The majority of Americans plan on waiting to get a coronavirus vaccine instead of getting jabbed as soon as possible
Ever since the first cases of COVID-19 were identified this winter in Wuhan, China, researchers have been scrambling to develop an effective vaccine against the highly infectious deadly virus. However, now that we are closer to having one available, the majority of Americans are having major hesitations. According to a new USA TODAY/Suffolk poll, two-thirds of voters in America aren’t planning on getting the vaccine as soon as it becomes available — and one-quarter don’t plan on getting it at all.
The survey, which polled 1,000 voters, found that many Americans would decline the vaccine, “fueled by mistrust of the Trump administration’s push to speed up its development” in addition to simply being opposed to immunizations of any kind, according to USA TODAY. This could be a major issue as far as efficacy, as the majority of the population needs to get a vaccine in order to be effective.
“If you have 330 million doses of vaccine and nobody wants it, it accomplishes nothing. You’ve got to use the vaccine. It’s just as important as how effective the vaccine is,” Dr. David Salmon, a professor at the Bloomberg School of Public Health at Johns Hopkins University and an expert in global disease epidemiology and control, told the publication. “You probably need between 70 and 80 percent of the population to get immune in order to really control COVID. And when I say immune, I mean both get the vaccine and the vaccine worked for them.”
Specifically, the poll found that two-thirds of the 1,000 voters surveyed – 67 percent – won’t get the vaccine until others have tried it (44 percent), while 23 percent don’t want to get it regardless. The remaining one-third of people were divided, with 27 percent claiming they will get it ASAP, while 6 percent are undecided.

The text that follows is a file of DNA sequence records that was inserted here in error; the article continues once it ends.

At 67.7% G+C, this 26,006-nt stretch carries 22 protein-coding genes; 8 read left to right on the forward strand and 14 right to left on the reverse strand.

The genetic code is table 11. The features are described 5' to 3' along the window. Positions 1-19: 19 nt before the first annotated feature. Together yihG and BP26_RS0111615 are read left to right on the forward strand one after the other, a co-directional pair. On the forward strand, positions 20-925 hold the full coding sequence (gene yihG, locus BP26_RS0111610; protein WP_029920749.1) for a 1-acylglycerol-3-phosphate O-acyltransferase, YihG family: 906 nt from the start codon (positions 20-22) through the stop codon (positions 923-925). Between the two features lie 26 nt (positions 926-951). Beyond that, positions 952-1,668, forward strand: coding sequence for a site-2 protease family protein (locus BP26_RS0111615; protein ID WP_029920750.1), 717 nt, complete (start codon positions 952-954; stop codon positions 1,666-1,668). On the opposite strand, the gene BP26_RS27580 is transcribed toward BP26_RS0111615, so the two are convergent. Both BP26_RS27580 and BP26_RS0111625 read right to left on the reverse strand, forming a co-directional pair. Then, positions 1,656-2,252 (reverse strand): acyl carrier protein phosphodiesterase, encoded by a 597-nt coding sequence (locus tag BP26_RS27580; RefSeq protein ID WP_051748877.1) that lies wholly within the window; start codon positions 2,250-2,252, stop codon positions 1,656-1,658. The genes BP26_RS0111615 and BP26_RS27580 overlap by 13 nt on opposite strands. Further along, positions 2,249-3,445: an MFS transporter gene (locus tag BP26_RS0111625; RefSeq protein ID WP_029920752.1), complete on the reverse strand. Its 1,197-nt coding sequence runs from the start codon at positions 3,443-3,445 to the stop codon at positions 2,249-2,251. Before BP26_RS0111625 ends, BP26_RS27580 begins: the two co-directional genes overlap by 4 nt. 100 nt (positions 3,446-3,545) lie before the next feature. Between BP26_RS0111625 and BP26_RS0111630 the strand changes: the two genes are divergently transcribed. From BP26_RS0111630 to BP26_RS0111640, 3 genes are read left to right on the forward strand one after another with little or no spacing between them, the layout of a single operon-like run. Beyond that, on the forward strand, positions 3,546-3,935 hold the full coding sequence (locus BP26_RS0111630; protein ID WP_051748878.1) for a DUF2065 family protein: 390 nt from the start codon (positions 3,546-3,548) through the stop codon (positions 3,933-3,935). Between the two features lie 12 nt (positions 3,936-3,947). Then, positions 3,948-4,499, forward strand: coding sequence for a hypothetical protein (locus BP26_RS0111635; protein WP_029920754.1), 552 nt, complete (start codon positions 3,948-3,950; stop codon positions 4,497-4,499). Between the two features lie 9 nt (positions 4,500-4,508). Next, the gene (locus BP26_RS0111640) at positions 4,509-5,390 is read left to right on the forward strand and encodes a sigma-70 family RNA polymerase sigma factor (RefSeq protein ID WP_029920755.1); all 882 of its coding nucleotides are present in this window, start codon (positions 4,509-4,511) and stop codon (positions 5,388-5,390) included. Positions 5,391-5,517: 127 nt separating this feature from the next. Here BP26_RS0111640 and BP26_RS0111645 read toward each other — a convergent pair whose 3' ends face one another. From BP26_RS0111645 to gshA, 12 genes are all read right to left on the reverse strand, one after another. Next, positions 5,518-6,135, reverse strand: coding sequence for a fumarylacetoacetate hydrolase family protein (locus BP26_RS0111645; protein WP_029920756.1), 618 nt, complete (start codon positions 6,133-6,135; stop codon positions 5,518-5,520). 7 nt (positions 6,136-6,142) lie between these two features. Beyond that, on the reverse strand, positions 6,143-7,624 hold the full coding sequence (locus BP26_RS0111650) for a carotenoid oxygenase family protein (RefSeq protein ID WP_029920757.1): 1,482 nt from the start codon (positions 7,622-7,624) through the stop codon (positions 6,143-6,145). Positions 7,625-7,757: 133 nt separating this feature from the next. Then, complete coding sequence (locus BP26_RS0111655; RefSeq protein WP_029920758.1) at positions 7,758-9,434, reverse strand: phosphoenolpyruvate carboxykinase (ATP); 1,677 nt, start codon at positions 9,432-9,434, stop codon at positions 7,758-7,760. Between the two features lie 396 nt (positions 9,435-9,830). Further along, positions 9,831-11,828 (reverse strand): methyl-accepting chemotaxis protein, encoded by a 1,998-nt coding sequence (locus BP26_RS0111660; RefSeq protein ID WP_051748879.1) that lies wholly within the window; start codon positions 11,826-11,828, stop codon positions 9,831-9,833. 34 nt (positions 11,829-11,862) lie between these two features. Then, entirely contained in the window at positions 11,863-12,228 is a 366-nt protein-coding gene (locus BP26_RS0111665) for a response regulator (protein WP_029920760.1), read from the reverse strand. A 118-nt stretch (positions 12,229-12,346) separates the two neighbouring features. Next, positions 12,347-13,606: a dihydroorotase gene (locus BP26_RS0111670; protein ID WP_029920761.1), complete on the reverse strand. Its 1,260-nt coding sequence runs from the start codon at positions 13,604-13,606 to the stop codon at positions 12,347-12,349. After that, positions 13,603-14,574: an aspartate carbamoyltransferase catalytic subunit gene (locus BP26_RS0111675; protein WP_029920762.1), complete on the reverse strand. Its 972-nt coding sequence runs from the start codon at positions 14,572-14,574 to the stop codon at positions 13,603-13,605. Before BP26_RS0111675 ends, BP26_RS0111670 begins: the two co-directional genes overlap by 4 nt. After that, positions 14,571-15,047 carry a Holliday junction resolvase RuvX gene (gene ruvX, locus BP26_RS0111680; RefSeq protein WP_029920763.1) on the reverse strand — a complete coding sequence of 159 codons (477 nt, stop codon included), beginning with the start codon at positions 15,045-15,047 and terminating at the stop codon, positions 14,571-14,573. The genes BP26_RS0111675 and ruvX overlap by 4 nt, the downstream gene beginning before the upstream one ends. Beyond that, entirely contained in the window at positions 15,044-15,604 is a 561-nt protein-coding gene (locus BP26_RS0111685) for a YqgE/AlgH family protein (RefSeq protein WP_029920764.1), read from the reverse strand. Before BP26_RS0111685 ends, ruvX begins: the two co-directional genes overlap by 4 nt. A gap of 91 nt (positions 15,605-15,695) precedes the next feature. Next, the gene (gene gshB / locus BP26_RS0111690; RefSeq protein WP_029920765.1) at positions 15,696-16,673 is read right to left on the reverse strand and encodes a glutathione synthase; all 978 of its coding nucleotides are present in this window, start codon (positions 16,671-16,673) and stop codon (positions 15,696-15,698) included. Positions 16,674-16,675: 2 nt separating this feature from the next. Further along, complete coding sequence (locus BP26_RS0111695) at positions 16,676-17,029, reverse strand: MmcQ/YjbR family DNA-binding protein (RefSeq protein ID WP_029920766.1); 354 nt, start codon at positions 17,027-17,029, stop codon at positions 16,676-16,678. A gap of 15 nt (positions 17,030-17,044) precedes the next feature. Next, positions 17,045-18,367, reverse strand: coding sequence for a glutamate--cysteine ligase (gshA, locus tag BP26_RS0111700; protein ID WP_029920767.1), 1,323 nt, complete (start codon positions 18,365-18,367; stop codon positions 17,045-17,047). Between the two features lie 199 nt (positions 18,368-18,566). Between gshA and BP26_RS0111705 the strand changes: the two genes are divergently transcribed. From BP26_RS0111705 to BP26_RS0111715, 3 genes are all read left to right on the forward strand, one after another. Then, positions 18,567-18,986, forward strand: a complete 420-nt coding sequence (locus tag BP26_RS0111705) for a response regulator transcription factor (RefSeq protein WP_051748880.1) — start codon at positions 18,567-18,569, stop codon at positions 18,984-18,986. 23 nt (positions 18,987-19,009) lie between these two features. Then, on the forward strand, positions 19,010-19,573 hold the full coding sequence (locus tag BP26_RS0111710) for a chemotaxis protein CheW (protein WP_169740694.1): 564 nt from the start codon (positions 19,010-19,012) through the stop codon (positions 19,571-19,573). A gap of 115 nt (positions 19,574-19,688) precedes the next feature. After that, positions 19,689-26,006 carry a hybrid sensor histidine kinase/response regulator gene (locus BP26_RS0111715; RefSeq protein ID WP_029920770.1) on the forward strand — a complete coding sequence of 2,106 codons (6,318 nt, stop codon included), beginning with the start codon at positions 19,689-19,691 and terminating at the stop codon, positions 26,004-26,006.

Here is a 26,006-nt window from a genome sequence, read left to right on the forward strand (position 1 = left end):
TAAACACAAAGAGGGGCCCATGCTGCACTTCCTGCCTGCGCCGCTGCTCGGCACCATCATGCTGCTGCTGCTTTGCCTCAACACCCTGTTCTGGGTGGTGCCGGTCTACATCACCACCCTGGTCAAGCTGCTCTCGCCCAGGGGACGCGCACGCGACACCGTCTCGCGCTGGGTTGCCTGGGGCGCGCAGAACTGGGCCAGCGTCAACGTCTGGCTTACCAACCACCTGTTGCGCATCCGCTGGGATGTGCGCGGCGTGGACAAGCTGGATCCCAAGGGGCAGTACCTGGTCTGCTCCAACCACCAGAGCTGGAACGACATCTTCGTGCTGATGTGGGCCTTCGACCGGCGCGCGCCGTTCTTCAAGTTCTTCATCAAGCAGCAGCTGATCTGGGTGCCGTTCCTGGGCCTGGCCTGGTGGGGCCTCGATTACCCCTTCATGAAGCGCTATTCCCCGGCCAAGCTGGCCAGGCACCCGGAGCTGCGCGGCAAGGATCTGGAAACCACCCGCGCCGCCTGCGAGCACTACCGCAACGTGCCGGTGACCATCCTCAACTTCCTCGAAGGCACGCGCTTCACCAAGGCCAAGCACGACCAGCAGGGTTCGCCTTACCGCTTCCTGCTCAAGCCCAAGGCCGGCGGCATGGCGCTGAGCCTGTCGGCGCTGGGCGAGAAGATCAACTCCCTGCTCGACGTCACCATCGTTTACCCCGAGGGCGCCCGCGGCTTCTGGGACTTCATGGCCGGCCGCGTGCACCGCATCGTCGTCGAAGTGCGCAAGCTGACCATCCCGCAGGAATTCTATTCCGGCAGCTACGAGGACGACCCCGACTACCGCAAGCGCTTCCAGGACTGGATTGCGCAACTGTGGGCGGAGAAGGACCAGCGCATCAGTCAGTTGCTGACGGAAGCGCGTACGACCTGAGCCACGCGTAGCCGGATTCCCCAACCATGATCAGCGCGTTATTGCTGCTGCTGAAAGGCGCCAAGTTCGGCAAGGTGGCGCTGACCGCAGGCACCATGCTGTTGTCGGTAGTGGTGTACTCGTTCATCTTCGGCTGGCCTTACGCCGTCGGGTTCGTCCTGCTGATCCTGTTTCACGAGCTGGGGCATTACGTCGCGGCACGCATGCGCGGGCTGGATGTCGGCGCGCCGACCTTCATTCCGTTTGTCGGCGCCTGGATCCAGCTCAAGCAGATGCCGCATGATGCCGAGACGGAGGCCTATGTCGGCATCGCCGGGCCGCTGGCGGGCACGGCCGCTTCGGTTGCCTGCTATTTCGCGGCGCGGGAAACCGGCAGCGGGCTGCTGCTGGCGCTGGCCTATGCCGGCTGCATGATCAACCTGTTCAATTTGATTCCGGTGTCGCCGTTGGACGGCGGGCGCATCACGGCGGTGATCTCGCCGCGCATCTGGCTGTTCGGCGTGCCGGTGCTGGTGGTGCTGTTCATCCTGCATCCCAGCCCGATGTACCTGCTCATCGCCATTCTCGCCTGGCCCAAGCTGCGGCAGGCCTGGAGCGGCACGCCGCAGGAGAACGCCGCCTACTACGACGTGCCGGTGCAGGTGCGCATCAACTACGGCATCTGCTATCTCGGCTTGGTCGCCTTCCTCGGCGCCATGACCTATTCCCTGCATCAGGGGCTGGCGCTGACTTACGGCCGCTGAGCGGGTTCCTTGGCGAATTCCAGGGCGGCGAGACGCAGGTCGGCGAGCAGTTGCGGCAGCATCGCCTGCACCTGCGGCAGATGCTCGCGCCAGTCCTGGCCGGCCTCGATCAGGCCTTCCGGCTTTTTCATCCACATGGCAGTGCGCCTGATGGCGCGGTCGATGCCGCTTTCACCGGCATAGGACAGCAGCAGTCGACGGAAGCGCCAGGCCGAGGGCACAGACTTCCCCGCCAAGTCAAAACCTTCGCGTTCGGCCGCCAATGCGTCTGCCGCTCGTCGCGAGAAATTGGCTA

Various factors influenced the likelihood of being open to the vaccine. Age was one of them, with people 75 and older and younger than 24 the most likely to get it. Political affiliation also plays a role, with 86 percent of Democrats likely to get it at some point compared to just 61 percent of Republicans. Men and women were evenly split. White voters were the most likely to be first in line for the vaccine (31 percent) compared to just 17 percent of Hispanic voters and 15 percent of black voters.
Even if the majority of people get the vaccine, it won’t mean that social distancing will be a thing of the past. In fact, in an August interview with Bloomberg, Dr. Anthony Fauci, the nation’s leading infectious disease expert, explained that it likely won’t offer 100 percent protection against the virus, similar to the flu shot.
“That’s a good question,” Fauci answered when asked when life would get back to normal, adding that “it’s going to depend very much on what the percent or level of efficacy of the vaccine is.”
“If we don’t get a vaccine that is highly, highly, highly effective, even though it could still be a good vaccine, I think we would have to have some degree of attention to public health measures,” he continued.
Fauci also pointed out that immunity doesn’t happen overnight.
“It’s going to take a while to build up an accumulative amount of immunity, either induced by the vaccine or by natural infection, to get to the point where you really have a veil of protection over the community,” he said. “That’s not going to happen in the first couple of months of availability of vaccine. So we will not be able — we should not abandon public health measures even when we do get a vaccine.”
Information about COVID-19 is rapidly changing, and Scary Mommy is committed to providing the most recent data in our coverage. With news being updated so frequently, some of the information in this story may have changed after publication. For this reason, we are encouraging readers to use online resources from local public health departments, the Centers for Disease Control, and the World Health Organization to remain as informed as possible.